Medical Tuesday Blog
Misdiagnoses Are Harmful And Costly
The Biggest Mistake Doctors Make are harmful and costly. But they’re often preventable.
WSJ Health Care Reports
by Laura Landro
A patient with abdominal pain dies from a ruptured appendix after a doctor fails to do a complete physical exam. A biopsy comes back positive for prostate cancer, but no one follows up when the lab result gets misplaced. A child’s fever and rash are diagnosed as a viral illness, but they turn out to be a much more serious case of bacterial meningitis.
Such devastating errors lead to permanent damage or death for as many as 160,000 patients each year, according to researchers at Johns Hopkins University. Not only are diagnostic problems more common than other medical mistakes—and more likely to harm patients—but they’re also the leading cause of malpractice claims, accounting for 35% of nearly $39 billion in payouts in the U.S. from 1986 to 2010, measured in 2011 dollars, according to Johns Hopkins.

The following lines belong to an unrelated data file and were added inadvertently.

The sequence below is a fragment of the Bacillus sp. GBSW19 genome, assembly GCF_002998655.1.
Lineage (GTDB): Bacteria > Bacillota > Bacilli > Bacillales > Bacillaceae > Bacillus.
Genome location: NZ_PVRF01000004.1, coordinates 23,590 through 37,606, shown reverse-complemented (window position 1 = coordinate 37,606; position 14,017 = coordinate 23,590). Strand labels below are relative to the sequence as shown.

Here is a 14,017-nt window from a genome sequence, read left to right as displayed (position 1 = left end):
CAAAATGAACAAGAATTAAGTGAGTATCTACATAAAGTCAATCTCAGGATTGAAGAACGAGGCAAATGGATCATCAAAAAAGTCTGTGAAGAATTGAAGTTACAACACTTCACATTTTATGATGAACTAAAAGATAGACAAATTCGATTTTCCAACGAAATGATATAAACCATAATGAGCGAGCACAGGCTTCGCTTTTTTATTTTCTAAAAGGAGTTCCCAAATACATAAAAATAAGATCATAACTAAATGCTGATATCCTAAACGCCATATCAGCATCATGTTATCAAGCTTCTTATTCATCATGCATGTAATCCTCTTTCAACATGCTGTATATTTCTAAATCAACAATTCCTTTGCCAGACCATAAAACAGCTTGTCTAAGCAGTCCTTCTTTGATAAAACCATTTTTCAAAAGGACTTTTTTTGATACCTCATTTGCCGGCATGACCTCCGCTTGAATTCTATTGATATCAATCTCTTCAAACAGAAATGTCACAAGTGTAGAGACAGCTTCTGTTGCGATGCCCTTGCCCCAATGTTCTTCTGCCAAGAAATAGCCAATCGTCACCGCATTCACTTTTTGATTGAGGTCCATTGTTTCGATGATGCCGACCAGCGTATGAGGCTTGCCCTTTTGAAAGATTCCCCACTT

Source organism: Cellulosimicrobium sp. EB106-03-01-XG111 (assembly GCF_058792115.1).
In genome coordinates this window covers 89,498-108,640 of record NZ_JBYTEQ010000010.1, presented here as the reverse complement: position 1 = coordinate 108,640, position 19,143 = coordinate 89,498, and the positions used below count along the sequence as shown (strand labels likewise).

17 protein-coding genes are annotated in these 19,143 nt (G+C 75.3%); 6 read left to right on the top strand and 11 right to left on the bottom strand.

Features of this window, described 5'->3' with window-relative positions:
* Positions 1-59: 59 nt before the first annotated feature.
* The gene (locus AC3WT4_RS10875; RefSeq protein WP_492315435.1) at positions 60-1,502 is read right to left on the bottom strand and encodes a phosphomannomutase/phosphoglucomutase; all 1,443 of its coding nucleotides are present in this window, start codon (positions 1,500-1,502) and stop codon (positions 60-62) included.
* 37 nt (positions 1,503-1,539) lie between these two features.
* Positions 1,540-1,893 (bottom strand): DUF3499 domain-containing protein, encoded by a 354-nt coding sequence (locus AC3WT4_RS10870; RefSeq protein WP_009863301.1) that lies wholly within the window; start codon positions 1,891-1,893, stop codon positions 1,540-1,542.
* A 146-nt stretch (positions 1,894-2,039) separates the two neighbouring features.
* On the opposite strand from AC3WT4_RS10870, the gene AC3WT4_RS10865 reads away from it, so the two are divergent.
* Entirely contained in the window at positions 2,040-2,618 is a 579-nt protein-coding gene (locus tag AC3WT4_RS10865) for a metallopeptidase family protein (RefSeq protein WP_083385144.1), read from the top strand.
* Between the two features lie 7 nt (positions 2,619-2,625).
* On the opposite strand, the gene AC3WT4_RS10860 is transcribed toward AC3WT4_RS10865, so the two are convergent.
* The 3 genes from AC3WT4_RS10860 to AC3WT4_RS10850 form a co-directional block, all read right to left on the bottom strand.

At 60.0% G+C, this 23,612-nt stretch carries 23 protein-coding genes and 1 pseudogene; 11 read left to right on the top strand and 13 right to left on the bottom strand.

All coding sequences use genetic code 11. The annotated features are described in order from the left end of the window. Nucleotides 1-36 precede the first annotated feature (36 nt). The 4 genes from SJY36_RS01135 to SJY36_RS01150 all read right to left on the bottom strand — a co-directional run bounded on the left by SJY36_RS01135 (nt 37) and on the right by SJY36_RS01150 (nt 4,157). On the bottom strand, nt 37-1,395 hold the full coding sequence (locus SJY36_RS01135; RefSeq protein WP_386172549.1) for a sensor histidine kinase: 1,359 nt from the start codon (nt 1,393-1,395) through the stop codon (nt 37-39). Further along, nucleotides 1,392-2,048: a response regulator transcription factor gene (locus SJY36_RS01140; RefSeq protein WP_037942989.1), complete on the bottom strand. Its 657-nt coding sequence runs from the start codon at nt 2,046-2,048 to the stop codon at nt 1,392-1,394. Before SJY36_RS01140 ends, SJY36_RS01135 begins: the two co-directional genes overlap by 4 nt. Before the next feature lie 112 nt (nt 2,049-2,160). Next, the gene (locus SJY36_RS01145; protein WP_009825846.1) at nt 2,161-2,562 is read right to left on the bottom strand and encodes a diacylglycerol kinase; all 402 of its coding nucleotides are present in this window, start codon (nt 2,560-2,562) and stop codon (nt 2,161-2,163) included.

The good news is that diagnostic errors are more likely to be preventable than other medical mistakes. And now health-care providers are turning to a number of innovative strategies to fix the complex web of errors, biases and oversights that stymie the quest for the right diagnosis. . .
Part of the solution is automation—using computers to sift through medical records to look for potential bad calls, or to prompt doctors to follow up on red-flag test results. Another component is devices and tests that help doctors identify diseases and conditions more accurately, and online services that give doctors suggestions when they aren’t sure what they’re dealing with. . .
“Diagnostic error is probably the biggest patient-safety issue we face in health care, and it is finally getting on the radar of the patient quality and safety movement,” says Mark Graber, a longtime Veterans Administration physician. . .